There are some national regulations for installing wood burners.
A building consent is required before any fireplace is installed.
If you are planning to install a wood burner, or want to move an existing wood burner within the same house, check that the model is on the government's list of approved 'clean air' burners. Visit the NZ Homeheat website(external link)
If the wood burner is listed as approved on the Homeheat website, then you can:
- fill in the Solid Fuel Heater application form
you need to attach the following to your application form:
A copy of plans showing:
- Complete floor plan of house showing room layouts.
- Location of appliance in room and location of smoke alarms.
- Installation details and specifications, this should include any relevant clearances, hearth and flue details.
A copy of the manufacturer’s installation instructions and specifications specific to model being installed.
Also any of the following where applicable:
- Details for compliance of exemption for Ministry for the Environment (MFE) emission.
- Second-hand fire certificate from craftsman plumber.
- Wet-back details.
Solid fuel heaters in a commercial premise may require a fire design report.
The fee is paid at the time the consent is submitted, see our consent fees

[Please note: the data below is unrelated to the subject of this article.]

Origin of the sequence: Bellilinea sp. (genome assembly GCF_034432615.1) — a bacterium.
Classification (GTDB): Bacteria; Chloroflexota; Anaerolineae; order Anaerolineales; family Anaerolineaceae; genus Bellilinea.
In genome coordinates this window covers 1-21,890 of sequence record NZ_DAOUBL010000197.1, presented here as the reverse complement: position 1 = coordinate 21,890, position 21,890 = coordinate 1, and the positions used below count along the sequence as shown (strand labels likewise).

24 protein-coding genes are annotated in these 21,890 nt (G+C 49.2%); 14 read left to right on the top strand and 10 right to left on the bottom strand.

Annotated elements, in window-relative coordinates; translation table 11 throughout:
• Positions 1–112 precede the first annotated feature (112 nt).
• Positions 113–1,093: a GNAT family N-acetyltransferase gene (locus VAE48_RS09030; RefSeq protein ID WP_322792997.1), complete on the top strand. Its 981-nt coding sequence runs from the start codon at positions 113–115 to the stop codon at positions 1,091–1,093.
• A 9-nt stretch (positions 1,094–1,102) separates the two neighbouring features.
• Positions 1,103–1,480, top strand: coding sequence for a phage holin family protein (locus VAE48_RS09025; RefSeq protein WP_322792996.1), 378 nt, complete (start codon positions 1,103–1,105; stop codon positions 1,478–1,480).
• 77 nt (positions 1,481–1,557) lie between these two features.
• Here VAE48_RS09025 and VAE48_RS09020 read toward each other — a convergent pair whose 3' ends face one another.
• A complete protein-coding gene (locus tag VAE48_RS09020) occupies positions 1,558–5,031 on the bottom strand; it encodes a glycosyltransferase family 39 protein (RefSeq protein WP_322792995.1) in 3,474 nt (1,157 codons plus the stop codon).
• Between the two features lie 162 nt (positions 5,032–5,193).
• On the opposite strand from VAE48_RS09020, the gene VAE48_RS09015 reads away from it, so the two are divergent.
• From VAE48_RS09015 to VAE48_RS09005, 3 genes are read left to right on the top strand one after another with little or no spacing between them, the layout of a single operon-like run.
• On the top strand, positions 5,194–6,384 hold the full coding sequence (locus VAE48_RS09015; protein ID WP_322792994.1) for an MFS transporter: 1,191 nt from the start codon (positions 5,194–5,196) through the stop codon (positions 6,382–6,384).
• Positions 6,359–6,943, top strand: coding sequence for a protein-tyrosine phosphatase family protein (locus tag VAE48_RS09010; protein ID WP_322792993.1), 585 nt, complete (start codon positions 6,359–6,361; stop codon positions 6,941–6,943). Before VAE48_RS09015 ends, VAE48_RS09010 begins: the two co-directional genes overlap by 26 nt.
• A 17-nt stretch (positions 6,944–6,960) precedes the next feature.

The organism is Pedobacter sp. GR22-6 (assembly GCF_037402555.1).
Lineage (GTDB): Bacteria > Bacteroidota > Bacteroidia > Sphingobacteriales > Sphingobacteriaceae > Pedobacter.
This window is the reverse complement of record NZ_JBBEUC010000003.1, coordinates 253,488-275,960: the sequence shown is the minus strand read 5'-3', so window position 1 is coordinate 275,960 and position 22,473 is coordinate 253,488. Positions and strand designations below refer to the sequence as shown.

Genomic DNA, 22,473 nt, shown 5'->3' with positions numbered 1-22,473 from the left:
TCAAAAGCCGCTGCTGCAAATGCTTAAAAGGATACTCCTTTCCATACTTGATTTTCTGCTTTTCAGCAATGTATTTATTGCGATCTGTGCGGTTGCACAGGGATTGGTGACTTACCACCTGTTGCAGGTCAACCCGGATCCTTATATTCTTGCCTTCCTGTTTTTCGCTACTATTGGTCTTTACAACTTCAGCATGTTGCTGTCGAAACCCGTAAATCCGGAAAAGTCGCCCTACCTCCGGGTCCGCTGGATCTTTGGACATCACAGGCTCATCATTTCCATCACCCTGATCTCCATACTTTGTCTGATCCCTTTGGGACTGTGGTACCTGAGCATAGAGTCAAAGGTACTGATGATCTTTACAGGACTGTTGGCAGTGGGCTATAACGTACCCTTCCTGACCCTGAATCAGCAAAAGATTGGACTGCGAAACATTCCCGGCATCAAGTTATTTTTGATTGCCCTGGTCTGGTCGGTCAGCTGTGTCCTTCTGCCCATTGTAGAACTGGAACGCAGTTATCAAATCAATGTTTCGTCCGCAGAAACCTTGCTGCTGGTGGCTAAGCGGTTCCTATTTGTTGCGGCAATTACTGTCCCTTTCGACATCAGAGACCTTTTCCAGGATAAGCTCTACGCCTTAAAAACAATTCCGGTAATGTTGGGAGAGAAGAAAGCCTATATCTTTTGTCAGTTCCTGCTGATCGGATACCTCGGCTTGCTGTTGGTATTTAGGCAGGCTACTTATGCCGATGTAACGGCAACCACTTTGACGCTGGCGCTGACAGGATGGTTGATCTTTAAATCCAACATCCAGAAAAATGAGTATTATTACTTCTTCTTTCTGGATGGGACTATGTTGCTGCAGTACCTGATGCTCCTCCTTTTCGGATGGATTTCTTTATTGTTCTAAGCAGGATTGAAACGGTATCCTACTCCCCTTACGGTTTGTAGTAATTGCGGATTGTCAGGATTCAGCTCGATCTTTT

Note : An inbuilt wood burner will require 2 inspections, one prior to the fire being installed and one after installation.
To install a secondhand wood burner
A secondhand wood burner can only be installed if it meets the standards or if the property is 2 hectares or more.
Check the Homeheat website(external link) to see if it is on the approved appliance list.
You will need to get an approved installer to certify the secondhand wood burner and give you a Certificate of Safety. Then you can submit your application to install a solid fuel heater.
Wood burners installed without a consent
If you purchase a house and realise the wood burner does not have a consent, it's unlikely that a retrospective consent can be issued.
Definition of a wood burner
A wood burner (required to meet Ministry for the Environment emission standards) is defined as a "domestic heating appliance that burns wood".
The following are excluded, but still require a permit:
- A multi-fuel burner - a coal burning heater, a pellet heater or a stove that is designed and used for cooking and heated by burning wood. You still require a building consent to install these appliances.
- A fire in the open air